Scott Farrar caring for the community since 1909

  • Peterborough Marble and Granite Works. Staff photo by Walker John

  • Peterborough Marble and Granite Works. Staff photo by Walker John

  • Scott-Farrar of Peterborough has been around since 1909. Staff photo by Walker John

Monadnock Ledger-Transcript
Published: 7/18/2019 10:14:14 AM

For the past 110 years, Scott-Farrar has been a symbol of community, care and compassion in Peterborough. Established in 1909 as the Peterborough Home for the Aged, the foundation of their mission has never changed: to provide a healthy, safe, home-like environment for the Monadnock Region’s older citizens at an affordable cost.

“Our community is a nonprofit charity. That’s unique in senior housing,” CEO Lara Shea said. “The number one way we give back is with our presence. We provide an affordable option, then help seniors who outlive their assets.”

Over the last century, the senior living facility grown from a cape on High Street, to a Victorian on Elm Street. Then, first official Scott-Farrar Home, completed in 1957 (the brick building), served the areas elderly for over 50 years until it was closed, torn down and replaced in 2016 by the building that stands today.

Now, the different opportunities in the Scott-Farrar community represent the three different neighborhoods that they cater to: independent living, assisted living and memory care assisted living. Each neighborhood provides its residents not only with the services they require, but with a strong sense of community involvement.

“Being a part of this community gives our residents the social aspect that they might miss out on,” Sales and Community Relations Director Toby Cummings said. “All day there is positive interaction. I love seeing their friendships.”

Interaction comes easy at Scott-Farrar. Throughout the building there are several rooms and spaces dedicated to different programs and activities. In one room, paintings are displayed on easels with paint brushes and palettes beside them. Residents art work, in progress, waiting for next weeks art class. In another, a group of residents sit facing an instructor, mirroring the exercises she demonstrates to them.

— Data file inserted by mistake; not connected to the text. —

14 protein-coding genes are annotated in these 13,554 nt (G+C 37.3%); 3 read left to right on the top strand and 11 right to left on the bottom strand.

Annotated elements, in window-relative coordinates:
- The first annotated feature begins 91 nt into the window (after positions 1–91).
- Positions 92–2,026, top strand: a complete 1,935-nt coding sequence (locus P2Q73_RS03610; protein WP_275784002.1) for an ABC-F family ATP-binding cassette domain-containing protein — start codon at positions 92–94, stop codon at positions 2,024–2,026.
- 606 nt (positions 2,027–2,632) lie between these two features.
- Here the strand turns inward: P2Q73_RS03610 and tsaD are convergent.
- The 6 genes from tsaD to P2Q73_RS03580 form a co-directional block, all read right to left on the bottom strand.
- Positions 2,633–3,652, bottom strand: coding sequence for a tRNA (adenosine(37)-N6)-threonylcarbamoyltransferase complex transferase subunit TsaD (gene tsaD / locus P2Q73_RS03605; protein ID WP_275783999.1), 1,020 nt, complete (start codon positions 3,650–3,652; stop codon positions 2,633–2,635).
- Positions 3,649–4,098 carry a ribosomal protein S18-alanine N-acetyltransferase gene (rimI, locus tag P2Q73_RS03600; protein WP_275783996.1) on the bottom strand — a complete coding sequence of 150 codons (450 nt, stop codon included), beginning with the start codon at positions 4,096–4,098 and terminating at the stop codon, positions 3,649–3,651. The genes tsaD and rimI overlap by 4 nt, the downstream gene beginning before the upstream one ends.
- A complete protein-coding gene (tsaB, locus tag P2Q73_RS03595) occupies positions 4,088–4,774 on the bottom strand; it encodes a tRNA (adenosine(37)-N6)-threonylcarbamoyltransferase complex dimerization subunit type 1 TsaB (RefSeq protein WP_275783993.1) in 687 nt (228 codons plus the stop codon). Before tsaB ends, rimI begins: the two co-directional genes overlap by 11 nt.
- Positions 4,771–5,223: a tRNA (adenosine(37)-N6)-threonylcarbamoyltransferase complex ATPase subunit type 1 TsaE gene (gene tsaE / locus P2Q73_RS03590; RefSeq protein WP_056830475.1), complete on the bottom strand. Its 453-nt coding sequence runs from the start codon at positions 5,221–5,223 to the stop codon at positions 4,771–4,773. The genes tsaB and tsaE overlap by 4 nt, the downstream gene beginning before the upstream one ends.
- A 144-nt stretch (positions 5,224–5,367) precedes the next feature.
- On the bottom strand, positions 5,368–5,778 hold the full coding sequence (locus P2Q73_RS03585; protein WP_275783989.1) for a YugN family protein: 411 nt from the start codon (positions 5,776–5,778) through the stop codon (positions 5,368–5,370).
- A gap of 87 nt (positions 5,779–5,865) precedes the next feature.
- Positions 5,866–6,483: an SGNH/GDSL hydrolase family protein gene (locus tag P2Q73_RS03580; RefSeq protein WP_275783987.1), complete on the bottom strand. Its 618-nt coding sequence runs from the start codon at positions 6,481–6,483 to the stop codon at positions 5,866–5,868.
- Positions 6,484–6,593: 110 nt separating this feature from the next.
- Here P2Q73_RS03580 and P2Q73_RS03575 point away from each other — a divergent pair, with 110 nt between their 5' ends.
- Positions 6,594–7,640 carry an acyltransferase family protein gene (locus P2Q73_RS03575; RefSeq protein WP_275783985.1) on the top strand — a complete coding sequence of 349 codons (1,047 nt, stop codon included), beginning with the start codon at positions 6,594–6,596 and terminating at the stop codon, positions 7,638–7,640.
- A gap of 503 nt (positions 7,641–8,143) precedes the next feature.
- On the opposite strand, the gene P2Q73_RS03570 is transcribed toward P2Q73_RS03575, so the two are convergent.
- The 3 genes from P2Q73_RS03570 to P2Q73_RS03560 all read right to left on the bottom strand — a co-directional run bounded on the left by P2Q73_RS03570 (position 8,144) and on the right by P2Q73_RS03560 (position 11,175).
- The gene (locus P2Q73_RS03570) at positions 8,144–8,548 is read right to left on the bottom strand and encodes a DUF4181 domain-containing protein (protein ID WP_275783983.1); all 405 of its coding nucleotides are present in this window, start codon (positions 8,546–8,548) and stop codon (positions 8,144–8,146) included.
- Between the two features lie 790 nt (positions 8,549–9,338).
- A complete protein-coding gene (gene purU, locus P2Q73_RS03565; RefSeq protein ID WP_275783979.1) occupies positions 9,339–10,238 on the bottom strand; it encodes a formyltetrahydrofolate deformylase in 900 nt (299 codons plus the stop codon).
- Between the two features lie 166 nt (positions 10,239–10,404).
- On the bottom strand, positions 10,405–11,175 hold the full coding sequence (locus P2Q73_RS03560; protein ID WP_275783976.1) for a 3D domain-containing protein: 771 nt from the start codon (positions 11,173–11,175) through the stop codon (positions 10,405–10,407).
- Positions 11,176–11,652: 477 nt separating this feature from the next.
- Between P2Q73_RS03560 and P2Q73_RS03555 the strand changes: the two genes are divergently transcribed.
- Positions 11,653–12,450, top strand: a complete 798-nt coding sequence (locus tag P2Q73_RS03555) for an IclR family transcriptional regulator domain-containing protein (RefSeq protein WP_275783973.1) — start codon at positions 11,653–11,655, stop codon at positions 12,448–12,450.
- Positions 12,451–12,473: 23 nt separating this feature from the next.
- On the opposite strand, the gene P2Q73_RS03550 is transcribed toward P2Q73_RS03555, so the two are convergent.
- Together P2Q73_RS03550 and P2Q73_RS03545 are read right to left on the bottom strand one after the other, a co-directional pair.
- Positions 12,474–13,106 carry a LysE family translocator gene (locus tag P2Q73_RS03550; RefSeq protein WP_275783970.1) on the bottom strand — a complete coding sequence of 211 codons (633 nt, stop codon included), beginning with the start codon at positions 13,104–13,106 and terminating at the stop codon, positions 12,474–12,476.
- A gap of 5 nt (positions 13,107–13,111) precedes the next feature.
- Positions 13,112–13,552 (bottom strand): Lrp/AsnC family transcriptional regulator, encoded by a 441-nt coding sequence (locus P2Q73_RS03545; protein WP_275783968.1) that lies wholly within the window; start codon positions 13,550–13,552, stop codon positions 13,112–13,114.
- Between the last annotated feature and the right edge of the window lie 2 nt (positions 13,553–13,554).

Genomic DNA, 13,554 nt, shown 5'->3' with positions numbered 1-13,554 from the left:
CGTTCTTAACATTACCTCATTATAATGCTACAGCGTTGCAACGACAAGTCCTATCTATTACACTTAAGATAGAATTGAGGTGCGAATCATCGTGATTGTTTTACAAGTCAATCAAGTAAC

This group involvement plays an integral role in the livelihoods of the residents, especially those facing declining health. “As residents transition to from one neighborhood to another, or need more help from the staff, they don’t feel ostracized or embarrassed, even if their health is diminishing. It’s touching to see how supportive residents are of one another,” Shea said. “They’ll even carpool to visit each other at the hospital, concerned for their fellow residents wellbeing.”

With their revitalization in 2016, Scott-Farrar put an emphasis on the small details that can improve the lives of their residents. Located in a center courtyard, the Memory Garden gives the residents in the memory care assisted living neighborhood, typically those with dementia or Alzheimer’s, a safe place to spend time outside. Designed by landscape designer Rob Hoover, the garden features intentional features such as light-colored pathways to reduce glare and long, flat slabs of stone to prevent depth-perception issues.

The staff at Scott-Farrar maintain a specific vocabulary that supports the sense of community and comfort, such as their use of the term “neighborhoods” when describing the three different living opportunities. “We use more home like language because it is their home,” Shea said. “We don’t want our community to feel like an institution. We want Scott-Farrar to be a place where residents want to be.”

Just as they have done for the past century, Scott-Farrar hopes to continue its legacy of care, compassion and community for generations to come.


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